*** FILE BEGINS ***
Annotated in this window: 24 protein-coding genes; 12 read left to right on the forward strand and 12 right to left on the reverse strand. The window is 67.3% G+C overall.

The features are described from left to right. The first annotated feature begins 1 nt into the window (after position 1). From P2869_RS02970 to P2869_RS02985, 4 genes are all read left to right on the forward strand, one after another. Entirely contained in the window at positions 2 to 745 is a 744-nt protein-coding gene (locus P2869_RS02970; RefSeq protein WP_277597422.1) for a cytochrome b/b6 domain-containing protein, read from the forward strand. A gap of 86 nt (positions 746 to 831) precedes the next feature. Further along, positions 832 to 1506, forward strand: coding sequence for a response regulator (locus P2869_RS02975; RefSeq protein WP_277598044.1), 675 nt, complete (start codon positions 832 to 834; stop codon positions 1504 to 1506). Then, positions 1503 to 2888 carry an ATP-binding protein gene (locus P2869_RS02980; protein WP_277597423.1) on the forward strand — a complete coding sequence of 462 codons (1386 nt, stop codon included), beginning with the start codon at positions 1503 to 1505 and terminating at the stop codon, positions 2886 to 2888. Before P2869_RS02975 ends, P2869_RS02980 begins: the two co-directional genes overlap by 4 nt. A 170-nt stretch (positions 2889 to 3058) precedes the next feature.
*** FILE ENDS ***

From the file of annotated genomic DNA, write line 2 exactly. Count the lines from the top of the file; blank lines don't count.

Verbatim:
The features are described from left to right. The first annotated feature begins 1 nt into the window (after position 1). From P2869_RS02970 to P2869_RS02985, 4 genes are all read left to right on the forward strand, one after another. Entirely contained in the window at positions 2 to 745 is a 744-nt protein-coding gene (locus P2869_RS02970; RefSeq protein WP_277597422.1) for a cytochrome b/b6 domain-containing protein, read from the forward strand. A gap of 86 nt (positions 746 to 831) precedes the next feature. Further along, positions 832 to 1506, forward strand: coding sequence for a response regulator (locus P2869_RS02975; RefSeq protein WP_277598044.1), 675 nt, complete (start codon positions 832 to 834; stop codon positions 1504 to 1506). Then, positions 1503 to 2888 carry an ATP-binding protein gene (locus P2869_RS02980; protein WP_277597423.1) on the forward strand — a complete coding sequence of 462 codons (1386 nt, stop codon included), beginning with the start codon at positions 1503 to 1505 and terminating at the stop codon, positions 2886 to 2888. Before P2869_RS02975 ends, P2869_RS02980 begins: the two co-directional genes overlap by 4 nt. A 170-nt stretch (positions 2889 to 3058) precedes the next feature.